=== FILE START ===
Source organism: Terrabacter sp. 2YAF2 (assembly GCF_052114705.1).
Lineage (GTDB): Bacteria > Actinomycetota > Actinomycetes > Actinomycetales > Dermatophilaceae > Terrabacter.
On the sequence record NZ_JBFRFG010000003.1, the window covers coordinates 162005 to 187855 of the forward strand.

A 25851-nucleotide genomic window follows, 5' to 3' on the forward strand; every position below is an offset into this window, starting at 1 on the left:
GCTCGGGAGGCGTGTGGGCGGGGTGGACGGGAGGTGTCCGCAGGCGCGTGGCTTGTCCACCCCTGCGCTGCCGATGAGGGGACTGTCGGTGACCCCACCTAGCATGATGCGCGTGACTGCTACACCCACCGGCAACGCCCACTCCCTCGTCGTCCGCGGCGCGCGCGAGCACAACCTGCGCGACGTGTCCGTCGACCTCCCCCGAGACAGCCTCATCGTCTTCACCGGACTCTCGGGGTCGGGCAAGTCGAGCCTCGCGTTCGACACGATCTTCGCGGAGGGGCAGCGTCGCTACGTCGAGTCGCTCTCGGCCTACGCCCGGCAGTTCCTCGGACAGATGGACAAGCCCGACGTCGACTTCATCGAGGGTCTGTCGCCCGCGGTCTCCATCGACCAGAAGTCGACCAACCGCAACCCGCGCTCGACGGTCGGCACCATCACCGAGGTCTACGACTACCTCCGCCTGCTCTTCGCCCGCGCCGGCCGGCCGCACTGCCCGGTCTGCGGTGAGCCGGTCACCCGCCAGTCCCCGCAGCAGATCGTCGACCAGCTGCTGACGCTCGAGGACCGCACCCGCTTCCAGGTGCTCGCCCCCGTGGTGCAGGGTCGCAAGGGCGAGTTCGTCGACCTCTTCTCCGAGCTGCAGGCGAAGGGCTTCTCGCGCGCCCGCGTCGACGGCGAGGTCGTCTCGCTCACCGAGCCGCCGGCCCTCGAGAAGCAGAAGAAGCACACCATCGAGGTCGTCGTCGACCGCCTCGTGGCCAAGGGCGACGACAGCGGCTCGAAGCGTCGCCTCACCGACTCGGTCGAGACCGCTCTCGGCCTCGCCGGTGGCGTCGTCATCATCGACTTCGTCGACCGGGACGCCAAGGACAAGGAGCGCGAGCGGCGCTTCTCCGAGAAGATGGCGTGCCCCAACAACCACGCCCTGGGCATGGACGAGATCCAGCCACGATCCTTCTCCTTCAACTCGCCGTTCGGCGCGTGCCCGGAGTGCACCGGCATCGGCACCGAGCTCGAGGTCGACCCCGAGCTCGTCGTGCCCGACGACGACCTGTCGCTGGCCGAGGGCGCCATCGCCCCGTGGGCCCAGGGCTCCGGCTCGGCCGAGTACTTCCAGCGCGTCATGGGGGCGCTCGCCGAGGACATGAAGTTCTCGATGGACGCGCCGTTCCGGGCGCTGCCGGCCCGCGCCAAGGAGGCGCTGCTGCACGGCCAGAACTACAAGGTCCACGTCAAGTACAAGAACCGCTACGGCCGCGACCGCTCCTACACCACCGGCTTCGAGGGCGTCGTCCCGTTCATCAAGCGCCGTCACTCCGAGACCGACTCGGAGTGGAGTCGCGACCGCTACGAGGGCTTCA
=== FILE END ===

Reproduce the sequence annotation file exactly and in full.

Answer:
Source organism: Terrabacter sp. 2YAF2 (assembly GCF_052114705.1).
Lineage (GTDB): Bacteria > Actinomycetota > Actinomycetes > Actinomycetales > Dermatophilaceae > Terrabacter.
On the sequence record NZ_JBFRFG010000003.1, the window covers coordinates 162005 to 187855 of the forward strand.

A 25851-nucleotide genomic window follows, 5' to 3' on the forward strand; every position below is an offset into this window, starting at 1 on the left:
GCTCGGGAGGCGTGTGGGCGGGGTGGACGGGAGGTGTCCGCAGGCGCGTGGCTTGTCCACCCCTGCGCTGCCGATGAGGGGACTGTCGGTGACCCCACCTAGCATGATGCGCGTGACTGCTACACCCACCGGCAACGCCCACTCCCTCGTCGTCCGCGGCGCGCGCGAGCACAACCTGCGCGACGTGTCCGTCGACCTCCCCCGAGACAGCCTCATCGTCTTCACCGGACTCTCGGGGTCGGGCAAGTCGAGCCTCGCGTTCGACACGATCTTCGCGGAGGGGCAGCGTCGCTACGTCGAGTCGCTCTCGGCCTACGCCCGGCAGTTCCTCGGACAGATGGACAAGCCCGACGTCGACTTCATCGAGGGTCTGTCGCCCGCGGTCTCCATCGACCAGAAGTCGACCAACCGCAACCCGCGCTCGACGGTCGGCACCATCACCGAGGTCTACGACTACCTCCGCCTGCTCTTCGCCCGCGCCGGCCGGCCGCACTGCCCGGTCTGCGGTGAGCCGGTCACCCGCCAGTCCCCGCAGCAGATCGTCGACCAGCTGCTGACGCTCGAGGACCGCACCCGCTTCCAGGTGCTCGCCCCCGTGGTGCAGGGTCGCAAGGGCGAGTTCGTCGACCTCTTCTCCGAGCTGCAGGCGAAGGGCTTCTCGCGCGCCCGCGTCGACGGCGAGGTCGTCTCGCTCACCGAGCCGCCGGCCCTCGAGAAGCAGAAGAAGCACACCATCGAGGTCGTCGTCGACCGCCTCGTGGCCAAGGGCGACGACAGCGGCTCGAAGCGTCGCCTCACCGACTCGGTCGAGACCGCTCTCGGCCTCGCCGGTGGCGTCGTCATCATCGACTTCGTCGACCGGGACGCCAAGGACAAGGAGCGCGAGCGGCGCTTCTCCGAGAAGATGGCGTGCCCCAACAACCACGCCCTGGGCATGGACGAGATCCAGCCACGATCCTTCTCCTTCAACTCGCCGTTCGGCGCGTGCCCGGAGTGCACCGGCATCGGCACCGAGCTCGAGGTCGACCCCGAGCTCGTCGTGCCCGACGACGACCTGTCGCTGGCCGAGGGCGCCATCGCCCCGTGGGCCCAGGGCTCCGGCTCGGCCGAGTACTTCCAGCGCGTCATGGGGGCGCTCGCCGAGGACATGAAGTTCTCGATGGACGCGCCGTTCCGGGCGCTGCCGGCCCGCGCCAAGGAGGCGCTGCTGCACGGCCAGAACTACAAGGTCCACGTCAAGTACAAGAACCGCTACGGCCGCGACCGCTCCTACACCACCGGCTTCGAGGGCGTCGTCCCGTTCATCAAGCGCCGTCACTCCGAGACCGACTCGGAGTGGAGTCGCGACCGCTACGAGGGCTTCA